Rental Scams – Suspects are Scamming Both the Landlords and Tenants
Landlords and tenants have much cause these days to be wary of scams. Rental scams are on the rise again and the criminals are making their move to take advantage of the landlord and tenants.
Avoiding rental scams can be easily understood. They begin with understanding that nothing is free and if it looks too good to be true, it is. Once the landlord or tenant know what to look for, your chances of identifying a scam before you become victim of one, increase exponentially.
Some scammers hijack a real rental or real estate listing by changing the email address or other contact information, and placing the modified ad on another site. The altered ad may even use the name of the person who posted the original ad. In other cases, scammers have hijacked the email accounts of property owners on reputable vacation rental websites. They will also hijack pictures of a rental properties and create a whole new listing for that property with other contact information.
Other rip-off artists make up listings for places that aren’t for rent or don’t exist, and try to lure you in with the promise of low rent, or great amenities. Their goal is to get your money before you find out. Do your homework. Google the property and see what else comes up. Chances are that if it’s a scam, you will see other information about that property to include who the actual rental agency is.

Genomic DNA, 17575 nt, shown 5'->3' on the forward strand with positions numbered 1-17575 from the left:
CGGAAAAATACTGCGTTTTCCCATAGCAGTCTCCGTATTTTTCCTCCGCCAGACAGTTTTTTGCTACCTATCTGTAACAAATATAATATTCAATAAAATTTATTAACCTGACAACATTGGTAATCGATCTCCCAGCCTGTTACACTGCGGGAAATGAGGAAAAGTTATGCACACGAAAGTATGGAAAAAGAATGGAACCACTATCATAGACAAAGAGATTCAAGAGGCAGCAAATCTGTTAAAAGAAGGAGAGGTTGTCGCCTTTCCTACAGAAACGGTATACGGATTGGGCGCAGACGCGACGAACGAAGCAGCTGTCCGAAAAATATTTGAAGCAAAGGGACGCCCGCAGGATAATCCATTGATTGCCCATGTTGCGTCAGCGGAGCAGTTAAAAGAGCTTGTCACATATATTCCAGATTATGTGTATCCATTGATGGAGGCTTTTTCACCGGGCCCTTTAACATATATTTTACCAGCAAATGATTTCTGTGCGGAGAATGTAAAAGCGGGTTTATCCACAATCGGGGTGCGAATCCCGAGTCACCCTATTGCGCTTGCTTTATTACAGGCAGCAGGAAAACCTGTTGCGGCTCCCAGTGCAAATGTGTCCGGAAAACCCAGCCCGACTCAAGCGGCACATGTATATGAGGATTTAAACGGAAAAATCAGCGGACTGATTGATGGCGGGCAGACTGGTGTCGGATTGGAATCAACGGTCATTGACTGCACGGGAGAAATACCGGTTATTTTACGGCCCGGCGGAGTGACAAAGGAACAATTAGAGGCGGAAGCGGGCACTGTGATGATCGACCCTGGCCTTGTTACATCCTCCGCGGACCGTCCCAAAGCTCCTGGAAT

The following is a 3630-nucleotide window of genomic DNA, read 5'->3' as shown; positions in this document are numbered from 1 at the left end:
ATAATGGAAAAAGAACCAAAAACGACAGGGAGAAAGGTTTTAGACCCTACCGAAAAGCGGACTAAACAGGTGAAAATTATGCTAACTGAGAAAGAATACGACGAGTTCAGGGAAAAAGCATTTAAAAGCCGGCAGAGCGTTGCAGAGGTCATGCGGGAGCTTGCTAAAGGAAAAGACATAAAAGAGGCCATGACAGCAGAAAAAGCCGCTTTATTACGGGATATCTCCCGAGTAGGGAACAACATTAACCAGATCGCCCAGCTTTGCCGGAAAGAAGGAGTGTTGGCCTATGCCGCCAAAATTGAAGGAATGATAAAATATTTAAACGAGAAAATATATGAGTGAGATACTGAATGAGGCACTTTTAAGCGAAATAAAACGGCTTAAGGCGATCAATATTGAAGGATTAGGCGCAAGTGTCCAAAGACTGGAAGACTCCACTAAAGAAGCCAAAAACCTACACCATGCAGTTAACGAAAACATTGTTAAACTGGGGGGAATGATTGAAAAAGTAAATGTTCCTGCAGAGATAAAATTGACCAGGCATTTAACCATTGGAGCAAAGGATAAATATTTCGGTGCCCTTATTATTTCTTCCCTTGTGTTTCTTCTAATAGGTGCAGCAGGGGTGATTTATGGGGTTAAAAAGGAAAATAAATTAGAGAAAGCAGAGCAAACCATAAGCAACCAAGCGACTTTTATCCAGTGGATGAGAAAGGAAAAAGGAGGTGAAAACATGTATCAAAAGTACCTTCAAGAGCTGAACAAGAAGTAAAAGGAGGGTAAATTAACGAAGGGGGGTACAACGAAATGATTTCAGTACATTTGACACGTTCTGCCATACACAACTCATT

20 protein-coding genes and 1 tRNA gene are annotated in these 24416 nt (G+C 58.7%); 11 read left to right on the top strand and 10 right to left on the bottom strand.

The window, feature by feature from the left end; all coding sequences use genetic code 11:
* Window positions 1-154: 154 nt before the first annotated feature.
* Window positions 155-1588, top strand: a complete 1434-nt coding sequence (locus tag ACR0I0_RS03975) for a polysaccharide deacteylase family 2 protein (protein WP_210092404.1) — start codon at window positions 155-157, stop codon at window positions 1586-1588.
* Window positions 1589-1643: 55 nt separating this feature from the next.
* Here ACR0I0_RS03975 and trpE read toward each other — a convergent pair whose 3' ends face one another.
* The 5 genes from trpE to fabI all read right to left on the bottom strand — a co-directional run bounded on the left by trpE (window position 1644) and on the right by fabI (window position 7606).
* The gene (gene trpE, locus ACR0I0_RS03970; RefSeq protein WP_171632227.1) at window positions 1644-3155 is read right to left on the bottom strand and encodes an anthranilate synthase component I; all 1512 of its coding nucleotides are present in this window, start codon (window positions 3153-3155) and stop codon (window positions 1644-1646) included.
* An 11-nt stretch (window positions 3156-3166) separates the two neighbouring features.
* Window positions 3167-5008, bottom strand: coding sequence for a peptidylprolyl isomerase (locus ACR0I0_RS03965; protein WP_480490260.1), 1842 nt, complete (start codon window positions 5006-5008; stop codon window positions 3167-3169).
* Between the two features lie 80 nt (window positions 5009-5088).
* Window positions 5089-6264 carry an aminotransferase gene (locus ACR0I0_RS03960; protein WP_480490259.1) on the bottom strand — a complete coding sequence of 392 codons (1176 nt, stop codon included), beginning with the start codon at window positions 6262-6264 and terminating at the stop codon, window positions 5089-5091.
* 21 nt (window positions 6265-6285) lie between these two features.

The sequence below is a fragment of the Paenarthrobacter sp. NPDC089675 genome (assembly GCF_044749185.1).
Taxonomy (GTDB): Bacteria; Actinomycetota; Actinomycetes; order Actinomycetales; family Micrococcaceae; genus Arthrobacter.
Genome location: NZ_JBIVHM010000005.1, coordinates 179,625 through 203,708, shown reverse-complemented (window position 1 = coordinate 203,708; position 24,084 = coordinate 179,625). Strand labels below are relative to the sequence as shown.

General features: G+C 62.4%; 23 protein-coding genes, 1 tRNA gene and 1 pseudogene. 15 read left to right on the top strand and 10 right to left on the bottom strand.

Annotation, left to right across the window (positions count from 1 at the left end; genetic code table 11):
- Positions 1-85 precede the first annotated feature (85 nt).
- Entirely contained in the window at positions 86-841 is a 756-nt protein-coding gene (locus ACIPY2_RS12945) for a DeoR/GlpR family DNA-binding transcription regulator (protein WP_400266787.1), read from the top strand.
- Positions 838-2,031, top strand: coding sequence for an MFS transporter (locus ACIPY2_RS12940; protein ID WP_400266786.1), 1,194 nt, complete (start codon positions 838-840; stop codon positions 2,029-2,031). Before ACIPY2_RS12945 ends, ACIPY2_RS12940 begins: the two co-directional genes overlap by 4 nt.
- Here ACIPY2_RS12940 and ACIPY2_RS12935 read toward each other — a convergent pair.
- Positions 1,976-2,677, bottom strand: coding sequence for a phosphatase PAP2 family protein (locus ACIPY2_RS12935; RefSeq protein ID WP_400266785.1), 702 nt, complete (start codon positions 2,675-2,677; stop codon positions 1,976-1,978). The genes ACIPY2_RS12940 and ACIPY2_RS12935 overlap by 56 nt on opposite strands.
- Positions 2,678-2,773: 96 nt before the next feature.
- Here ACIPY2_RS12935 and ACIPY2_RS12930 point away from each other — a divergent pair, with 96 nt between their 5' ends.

Signs of a Scam
They tell you to wire money. This is the surest sign of a scam. There is never a good reason to wire money to pay a security deposit, application fee, first month’s rent, or vacation rental fee. That is true even if they send you a contract first. Wiring money is the same as sending cash — once you send it, you have no way to get it back. This is also true for Green Dot, Western Union or other types of money cards. Asking for any of those items in reference to renting a property should be cause for alarm. Anything involving sending money before you have seen the property is a giant red flag as well.
They want a security deposit or first month’s rent before you’ve met or signed a lease. It is never a good idea to send money to someone you have never met in person for an apartment you haven’t seen. If you cannot visit an apartment or house yourself, ask someone you trust to go and confirm that it is for rent, and that it is what was advertised. In addition to setting up a meeting, do a search on the owner and listing. If you find the same ad listed under a different name, that’s a clue it may be a scam.
They say they’re out of the country or out of state. But they have a plan to get the keys into your hands. It might involve a lawyer or an “agent” working on their behalf. Some scammers even create fake keys. Do not send money to them overseas. If you can’t meet in person, see the apartment, or sign a lease before you pay, keep looking. What if the rental itself is overseas? Paying with a credit card or through a reputable vacation rental website with its own payment system are your safest bets.
How to Report Scams
If you find yourself the target of a rental scam, report it to your local law enforcement agency and the Federal Trade Commission. You can also email the City of Weatherford Financial Crimes Detective at firstname.lastname@example.org if you have any questions.